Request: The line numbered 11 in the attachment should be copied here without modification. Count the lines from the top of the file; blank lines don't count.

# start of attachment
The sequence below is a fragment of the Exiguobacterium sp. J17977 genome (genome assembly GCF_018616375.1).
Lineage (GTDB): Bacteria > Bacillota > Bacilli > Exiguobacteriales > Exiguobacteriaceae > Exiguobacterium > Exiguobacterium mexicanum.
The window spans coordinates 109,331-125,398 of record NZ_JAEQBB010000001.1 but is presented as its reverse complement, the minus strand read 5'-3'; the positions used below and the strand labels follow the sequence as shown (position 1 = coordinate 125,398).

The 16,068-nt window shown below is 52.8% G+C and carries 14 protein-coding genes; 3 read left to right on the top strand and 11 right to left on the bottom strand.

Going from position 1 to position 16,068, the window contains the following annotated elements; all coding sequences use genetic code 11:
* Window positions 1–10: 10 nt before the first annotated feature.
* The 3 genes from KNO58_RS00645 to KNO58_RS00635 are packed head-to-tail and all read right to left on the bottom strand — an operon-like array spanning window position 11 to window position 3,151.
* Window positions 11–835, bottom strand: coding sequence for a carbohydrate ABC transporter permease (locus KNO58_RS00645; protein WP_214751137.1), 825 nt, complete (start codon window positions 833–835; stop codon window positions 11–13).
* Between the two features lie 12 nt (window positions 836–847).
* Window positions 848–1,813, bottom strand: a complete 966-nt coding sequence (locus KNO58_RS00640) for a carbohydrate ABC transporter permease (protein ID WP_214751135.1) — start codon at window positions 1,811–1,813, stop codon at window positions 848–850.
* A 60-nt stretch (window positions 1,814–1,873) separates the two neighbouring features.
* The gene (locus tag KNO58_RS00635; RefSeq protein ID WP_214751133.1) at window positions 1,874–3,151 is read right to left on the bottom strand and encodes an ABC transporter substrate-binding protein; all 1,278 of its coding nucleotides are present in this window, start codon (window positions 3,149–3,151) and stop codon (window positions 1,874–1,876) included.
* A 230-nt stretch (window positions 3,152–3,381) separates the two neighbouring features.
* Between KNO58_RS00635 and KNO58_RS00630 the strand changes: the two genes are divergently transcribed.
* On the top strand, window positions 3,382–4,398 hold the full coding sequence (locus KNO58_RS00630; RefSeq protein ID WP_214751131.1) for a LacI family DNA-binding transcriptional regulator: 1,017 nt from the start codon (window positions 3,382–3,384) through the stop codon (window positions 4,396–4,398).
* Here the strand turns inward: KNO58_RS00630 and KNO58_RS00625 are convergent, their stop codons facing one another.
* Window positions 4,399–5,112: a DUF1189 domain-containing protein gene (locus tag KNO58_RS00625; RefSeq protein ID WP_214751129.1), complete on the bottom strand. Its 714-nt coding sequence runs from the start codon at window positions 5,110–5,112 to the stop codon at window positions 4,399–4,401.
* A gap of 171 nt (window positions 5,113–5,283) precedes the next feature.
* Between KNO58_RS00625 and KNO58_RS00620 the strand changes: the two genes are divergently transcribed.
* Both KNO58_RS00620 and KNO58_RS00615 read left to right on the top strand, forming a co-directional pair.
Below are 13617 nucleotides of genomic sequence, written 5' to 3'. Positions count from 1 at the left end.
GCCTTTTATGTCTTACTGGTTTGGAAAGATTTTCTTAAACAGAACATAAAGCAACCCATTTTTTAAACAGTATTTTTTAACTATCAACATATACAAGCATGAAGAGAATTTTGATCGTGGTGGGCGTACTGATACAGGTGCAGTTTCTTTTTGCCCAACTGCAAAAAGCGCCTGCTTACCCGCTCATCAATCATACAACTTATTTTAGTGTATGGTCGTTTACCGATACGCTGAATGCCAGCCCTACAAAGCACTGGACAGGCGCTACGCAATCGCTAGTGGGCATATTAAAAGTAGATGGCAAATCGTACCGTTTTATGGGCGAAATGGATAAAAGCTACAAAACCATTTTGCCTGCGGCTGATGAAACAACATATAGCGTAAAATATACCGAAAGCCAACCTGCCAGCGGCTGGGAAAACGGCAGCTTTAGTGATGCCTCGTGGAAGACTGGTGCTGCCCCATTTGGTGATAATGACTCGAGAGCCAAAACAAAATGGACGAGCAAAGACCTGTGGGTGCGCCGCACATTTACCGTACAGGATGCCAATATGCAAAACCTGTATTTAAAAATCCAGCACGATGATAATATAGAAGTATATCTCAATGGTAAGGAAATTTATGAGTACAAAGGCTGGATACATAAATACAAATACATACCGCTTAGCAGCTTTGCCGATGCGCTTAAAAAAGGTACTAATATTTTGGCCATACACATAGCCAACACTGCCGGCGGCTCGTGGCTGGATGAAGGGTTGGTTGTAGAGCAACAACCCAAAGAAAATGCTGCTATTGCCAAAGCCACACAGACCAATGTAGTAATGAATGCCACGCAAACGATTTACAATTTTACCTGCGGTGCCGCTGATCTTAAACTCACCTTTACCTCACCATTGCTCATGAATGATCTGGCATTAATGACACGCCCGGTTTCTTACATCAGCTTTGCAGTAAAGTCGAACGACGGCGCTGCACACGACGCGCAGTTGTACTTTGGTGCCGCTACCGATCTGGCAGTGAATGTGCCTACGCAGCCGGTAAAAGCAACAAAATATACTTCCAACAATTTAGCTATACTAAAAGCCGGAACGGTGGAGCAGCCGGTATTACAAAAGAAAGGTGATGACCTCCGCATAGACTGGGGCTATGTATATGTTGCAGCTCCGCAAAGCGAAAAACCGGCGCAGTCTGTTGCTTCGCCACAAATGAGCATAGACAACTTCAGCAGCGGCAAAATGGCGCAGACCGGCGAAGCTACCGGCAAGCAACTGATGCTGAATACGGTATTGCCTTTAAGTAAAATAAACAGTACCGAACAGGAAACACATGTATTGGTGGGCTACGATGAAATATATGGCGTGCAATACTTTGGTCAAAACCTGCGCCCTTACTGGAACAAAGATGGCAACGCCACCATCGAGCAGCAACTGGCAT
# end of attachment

* A 60-nt stretch (window positions 1,814–1,873) separates the two neighbouring features.